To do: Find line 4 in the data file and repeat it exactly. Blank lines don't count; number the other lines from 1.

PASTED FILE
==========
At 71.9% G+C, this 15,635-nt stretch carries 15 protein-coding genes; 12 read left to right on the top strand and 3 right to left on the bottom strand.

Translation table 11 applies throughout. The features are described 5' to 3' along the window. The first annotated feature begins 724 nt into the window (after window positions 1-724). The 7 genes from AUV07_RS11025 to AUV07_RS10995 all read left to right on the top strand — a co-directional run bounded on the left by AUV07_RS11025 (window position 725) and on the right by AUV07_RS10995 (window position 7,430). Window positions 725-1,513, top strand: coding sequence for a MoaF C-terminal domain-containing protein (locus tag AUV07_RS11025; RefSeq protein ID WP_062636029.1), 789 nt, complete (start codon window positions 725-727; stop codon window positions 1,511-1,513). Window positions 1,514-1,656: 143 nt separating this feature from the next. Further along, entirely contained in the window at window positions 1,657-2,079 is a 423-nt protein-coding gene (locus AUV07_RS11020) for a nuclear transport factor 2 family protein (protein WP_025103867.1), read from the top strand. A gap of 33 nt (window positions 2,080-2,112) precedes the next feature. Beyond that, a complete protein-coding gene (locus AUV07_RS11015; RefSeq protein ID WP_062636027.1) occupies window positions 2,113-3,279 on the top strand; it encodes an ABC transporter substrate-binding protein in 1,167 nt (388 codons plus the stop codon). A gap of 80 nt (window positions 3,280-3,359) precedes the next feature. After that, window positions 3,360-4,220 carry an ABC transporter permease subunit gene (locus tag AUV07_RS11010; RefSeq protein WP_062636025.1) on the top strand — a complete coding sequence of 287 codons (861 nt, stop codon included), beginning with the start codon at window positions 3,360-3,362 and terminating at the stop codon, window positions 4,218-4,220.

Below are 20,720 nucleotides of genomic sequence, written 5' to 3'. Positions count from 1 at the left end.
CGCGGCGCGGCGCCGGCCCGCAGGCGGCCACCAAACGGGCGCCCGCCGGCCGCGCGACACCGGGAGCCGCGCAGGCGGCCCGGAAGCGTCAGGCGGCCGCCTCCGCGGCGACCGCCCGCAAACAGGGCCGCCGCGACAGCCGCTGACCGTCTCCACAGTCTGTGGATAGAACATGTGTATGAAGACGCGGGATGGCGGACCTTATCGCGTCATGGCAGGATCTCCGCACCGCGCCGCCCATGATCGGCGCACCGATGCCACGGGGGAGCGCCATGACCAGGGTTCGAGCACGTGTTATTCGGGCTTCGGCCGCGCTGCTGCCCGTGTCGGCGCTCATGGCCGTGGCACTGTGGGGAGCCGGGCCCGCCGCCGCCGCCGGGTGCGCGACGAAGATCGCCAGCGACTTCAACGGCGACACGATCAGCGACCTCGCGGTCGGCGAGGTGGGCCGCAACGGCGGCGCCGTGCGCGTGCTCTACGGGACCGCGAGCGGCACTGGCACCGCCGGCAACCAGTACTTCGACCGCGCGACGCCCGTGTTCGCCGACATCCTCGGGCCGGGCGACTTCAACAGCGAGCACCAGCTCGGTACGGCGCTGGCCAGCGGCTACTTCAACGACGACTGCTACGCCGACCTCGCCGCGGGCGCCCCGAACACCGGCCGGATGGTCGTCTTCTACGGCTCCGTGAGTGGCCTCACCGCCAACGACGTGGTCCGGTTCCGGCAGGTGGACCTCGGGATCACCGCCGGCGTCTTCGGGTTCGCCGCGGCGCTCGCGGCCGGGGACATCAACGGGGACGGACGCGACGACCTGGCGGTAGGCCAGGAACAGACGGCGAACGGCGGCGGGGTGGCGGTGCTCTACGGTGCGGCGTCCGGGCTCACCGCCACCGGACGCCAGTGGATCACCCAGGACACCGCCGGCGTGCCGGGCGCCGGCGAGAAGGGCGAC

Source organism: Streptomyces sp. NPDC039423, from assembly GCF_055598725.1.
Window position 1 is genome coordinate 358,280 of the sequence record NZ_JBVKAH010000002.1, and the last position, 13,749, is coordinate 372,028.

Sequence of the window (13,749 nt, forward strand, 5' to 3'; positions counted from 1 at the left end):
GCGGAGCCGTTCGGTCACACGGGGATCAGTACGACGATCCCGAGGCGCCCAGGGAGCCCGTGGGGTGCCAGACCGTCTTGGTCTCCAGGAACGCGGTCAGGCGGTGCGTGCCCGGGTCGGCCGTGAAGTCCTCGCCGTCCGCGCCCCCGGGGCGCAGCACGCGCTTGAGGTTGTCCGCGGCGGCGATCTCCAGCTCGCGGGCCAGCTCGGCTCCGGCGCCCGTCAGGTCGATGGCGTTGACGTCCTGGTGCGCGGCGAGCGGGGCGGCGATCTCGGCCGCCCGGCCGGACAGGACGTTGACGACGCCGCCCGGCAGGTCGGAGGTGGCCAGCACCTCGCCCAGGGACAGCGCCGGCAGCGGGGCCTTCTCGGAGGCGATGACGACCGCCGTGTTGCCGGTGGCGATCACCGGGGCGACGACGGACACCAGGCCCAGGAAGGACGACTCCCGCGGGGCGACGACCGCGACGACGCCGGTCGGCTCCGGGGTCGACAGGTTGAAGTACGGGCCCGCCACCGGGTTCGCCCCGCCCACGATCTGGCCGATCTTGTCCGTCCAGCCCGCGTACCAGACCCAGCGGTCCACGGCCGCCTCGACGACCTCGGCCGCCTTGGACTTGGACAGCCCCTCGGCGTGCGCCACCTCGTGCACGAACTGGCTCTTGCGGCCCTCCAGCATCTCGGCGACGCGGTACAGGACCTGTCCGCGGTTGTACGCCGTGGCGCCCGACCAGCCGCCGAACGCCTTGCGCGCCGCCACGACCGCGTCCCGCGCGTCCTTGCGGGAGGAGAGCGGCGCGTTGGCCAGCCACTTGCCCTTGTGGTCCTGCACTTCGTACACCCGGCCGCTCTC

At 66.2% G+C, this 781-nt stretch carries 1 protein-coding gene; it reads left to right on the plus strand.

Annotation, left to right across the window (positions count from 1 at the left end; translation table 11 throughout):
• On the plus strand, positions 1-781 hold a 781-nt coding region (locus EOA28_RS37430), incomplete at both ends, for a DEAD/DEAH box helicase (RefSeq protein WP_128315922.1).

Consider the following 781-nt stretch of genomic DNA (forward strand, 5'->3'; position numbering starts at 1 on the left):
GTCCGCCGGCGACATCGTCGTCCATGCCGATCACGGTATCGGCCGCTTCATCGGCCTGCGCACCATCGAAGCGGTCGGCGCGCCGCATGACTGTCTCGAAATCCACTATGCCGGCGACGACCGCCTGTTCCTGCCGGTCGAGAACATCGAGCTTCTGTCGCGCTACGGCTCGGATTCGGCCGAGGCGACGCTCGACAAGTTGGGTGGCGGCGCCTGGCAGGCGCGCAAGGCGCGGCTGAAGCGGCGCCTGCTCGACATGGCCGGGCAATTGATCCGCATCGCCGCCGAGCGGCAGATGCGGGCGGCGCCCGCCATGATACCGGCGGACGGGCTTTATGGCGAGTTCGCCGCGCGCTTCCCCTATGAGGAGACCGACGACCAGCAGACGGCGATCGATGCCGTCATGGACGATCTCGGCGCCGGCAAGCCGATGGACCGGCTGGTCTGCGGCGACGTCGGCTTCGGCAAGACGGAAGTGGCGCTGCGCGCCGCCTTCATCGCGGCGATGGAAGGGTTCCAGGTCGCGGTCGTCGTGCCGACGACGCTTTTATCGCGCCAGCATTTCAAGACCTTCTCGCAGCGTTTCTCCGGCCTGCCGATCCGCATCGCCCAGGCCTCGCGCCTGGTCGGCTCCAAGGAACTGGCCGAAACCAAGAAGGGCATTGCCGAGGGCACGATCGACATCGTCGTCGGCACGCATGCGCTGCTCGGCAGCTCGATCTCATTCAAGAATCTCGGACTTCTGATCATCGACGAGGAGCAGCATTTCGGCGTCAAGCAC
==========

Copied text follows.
CGCGGCGCGGCGCCGGCCCGCAGGCGGCCACCAAACGGGCGCCCGCCGGCCGCGCGACACCGGGAGCCGCGCAGGCGGCCCGGAAGCGTCAGGCGGCCGCCTCCGCGGCGACCGCCCGCAAACAGGGCCGCCGCGACAGCCGCTGACCGTCTCCACAGTCTGTGGATAGAACATGTGTATGAAGACGCGGGATGGCGGACCTTATCGCGTCATGGCAGGATCTCCGCACCGCGCCGCCCATGATCGGCGCACCGATGCCACGGGGGAGCGCCATGACCAGGGTTCGAGCACGTGTTATTCGGGCTTCGGCCGCGCTGCTGCCCGTGTCGGCGCTCATGGCCGTGGCACTGTGGGGAGCCGGGCCCGCCGCCGCCGCCGGGTGCGCGACGAAGATCGCCAGCGACTTCAACGGCGACACGATCAGCGACCTCGCGGTCGGCGAGGTGGGCCGCAACGGCGGCGCCGTGCGCGTGCTCTACGGGACCGCGAGCGGCACTGGCACCGCCGGCAACCAGTACTTCGACCGCGCGACGCCCGTGTTCGCCGACATCCTCGGGCCGGGCGACTTCAACAGCGAGCACCAGCTCGGTACGGCGCTGGCCAGCGGCTACTTCAACGACGACTGCTACGCCGACCTCGCCGCGGGCGCCCCGAACACCGGCCGGATGGTCGTCTTCTACGGCTCCGTGAGTGGCCTCACCGCCAACGACGTGGTCCGGTTCCGGCAGGTGGACCTCGGGATCACCGCCGGCGTCTTCGGGTTCGCCGCGGCGCTCGCGGCCGGGGACATCAACGGGGACGGACGCGACGACCTGGCGGTAGGCCAGGAACAGACGGCGAACGGCGGCGGGGTGGCGGTGCTCTACGGTGCGGCGTCCGGGCTCACCGCCACCGGACGCCAGTGGATCACCCAGGACACCGCCGGCGTGCCGGGCGCCGGCGAGAAGGGCGAC